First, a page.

Music review: Great Noise Ensemble in concert at the Atlas Performing Arts Center


Great Noise Ensemble has earned a reputation as an ambitious fixture of Washington’s new-music scene. (Kate Kress/Great Noise Ensemble)
May 13, 2012

Although Great Noise Ensemble has earned a reputation as an ambitious fixture of Washington’s new music scene, its performances and repertoire choices vary in quality.

Friday night’s concert inaugurated the group’s residency at the Atlas Performing Arts Center and was themed after the opening piece, Randall Woolf’s “Urban Legends,” which appealed more in theory than in practice.

That Woolf combined taped rappers with chamber orchestra wasn’t problematic — classical and hip-hop mergers aren’t unusual. But the accompaniment, in design and performance, was unimaginatively matched to the powerful, socially conscious texts.

There was also unevenness to Andrew Simpson’s Double Concerto (for violin and guitar). Playing up the folk and classical sides of both instruments was a good idea, but by piling on too many styles and textures, the concerto lost focus. The guitar, barely audible throughout, remained faceless. Only the second movement, infused by flamenco elements and energetic playing by violinist Andrea Vercoe, satisfied.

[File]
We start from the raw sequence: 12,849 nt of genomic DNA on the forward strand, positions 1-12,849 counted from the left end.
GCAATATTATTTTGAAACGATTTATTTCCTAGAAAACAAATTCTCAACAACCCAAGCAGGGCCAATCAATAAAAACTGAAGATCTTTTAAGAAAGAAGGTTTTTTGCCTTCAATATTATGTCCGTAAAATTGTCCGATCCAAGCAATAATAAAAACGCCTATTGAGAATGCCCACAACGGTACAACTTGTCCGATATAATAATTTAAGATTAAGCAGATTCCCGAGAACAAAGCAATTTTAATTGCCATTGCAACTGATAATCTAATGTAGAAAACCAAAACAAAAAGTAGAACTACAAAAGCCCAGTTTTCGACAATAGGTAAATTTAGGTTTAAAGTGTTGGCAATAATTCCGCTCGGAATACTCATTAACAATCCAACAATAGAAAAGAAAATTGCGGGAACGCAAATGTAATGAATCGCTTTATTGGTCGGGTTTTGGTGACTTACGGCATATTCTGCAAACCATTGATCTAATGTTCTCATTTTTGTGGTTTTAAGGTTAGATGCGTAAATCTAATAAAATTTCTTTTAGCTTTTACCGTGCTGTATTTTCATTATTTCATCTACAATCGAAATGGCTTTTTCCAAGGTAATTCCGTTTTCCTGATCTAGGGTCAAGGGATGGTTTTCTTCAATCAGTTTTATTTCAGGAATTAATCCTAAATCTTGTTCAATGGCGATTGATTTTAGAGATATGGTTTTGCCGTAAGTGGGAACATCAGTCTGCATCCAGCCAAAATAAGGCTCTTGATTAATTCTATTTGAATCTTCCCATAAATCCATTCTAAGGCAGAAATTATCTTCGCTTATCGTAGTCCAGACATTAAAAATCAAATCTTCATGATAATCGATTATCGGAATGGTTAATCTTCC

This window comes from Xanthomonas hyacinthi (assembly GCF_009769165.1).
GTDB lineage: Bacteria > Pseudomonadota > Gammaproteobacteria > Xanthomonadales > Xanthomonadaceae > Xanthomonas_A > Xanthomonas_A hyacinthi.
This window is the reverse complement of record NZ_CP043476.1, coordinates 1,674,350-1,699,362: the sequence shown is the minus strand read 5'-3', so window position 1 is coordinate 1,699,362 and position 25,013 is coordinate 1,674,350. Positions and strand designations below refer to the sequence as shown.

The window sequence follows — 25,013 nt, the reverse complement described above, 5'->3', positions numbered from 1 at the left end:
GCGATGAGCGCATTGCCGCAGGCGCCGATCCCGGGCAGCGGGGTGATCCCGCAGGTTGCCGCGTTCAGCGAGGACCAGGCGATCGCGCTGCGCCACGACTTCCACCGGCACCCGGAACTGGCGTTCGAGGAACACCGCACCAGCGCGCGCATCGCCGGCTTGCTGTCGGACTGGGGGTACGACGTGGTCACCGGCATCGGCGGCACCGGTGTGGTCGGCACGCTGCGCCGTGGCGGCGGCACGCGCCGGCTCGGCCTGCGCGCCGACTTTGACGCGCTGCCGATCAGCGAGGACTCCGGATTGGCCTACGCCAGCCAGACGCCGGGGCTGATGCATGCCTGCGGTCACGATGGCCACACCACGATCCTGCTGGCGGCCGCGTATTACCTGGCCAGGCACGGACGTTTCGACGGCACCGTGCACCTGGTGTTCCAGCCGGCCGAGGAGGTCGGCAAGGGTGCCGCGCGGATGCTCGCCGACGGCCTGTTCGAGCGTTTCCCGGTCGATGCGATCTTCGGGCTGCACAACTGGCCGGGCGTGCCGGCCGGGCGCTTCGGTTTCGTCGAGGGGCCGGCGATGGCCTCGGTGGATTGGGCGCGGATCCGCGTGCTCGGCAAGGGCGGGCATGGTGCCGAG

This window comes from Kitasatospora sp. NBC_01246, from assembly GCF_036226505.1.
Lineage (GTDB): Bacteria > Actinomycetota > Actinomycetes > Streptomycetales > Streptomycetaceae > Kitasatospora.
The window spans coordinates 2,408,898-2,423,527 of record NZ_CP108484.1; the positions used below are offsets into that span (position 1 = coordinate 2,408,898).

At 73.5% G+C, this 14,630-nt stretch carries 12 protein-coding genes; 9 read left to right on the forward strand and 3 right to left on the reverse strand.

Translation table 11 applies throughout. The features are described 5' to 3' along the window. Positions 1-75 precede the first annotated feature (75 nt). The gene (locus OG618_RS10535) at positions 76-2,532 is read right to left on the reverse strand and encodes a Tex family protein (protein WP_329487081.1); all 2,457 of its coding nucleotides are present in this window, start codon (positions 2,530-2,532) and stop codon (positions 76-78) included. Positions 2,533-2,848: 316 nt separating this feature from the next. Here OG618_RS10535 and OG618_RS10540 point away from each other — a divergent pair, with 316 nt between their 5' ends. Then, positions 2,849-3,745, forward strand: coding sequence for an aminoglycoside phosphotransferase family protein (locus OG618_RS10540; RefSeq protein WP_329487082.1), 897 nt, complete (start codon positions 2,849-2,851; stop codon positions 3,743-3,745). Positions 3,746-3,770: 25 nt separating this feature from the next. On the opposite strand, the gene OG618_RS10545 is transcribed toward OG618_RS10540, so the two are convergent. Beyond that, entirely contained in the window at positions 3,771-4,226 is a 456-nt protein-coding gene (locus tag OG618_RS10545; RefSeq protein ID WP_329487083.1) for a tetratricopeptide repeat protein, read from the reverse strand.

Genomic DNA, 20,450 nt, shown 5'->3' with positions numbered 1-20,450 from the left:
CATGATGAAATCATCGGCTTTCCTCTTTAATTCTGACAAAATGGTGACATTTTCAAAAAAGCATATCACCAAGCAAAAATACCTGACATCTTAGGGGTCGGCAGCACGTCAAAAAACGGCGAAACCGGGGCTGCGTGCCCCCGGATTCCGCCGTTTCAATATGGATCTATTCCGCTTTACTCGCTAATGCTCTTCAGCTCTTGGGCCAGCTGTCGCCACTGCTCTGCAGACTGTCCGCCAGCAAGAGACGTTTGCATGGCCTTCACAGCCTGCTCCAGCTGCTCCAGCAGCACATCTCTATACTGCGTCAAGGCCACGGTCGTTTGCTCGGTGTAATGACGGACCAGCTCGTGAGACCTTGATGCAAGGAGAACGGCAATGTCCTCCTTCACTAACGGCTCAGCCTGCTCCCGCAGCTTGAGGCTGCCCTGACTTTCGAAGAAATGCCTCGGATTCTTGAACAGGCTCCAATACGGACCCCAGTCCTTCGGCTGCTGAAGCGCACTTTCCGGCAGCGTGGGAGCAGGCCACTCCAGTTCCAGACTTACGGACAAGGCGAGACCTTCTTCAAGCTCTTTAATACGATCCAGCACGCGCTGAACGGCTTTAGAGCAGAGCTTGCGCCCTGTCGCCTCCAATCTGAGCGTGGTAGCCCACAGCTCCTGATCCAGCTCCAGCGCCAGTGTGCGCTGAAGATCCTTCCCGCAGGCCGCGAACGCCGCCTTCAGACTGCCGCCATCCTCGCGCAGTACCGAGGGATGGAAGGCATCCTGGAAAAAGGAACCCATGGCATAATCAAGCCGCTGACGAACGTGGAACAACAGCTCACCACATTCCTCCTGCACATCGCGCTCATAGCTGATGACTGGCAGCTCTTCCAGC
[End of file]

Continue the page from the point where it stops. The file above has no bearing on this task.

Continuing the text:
Fortunately, the ensemble roared back after intermission with two strong pieces and performances. David Smooke’s “Nutshell Studies of Unexplained Death,” inspired by crime scene dioramas, is essentially a mischievous, 15-minute concerto for toy piano. The composer sat at his tiny blood-red instrument, producing a Pandora’s box of eerie sounds by bowing (threading a single string through its guts) and pawing the insides, as if scratching an itch. A foghorn tolled eerily in the bassoon, while winds and strings creaked.

Stefan Freund’s confidently scored “Three Urban Images” conjured scenes from a seedy Rochester, N.Y., neighborhood. Jolts of jazzy rhythms fueled the outer movements, where percussionist Chris DeChiara shined. The central panel sported a film noir feel, thanks to effective ensemble playing and the evocative bassoon of Alan Michels. Freund achieved an impressive American, almost Bernstein-like sound.

Without doubt, the young Great Noise Ensemble is unafraid of risks. And for that, music lovers in Washington can be thankful.

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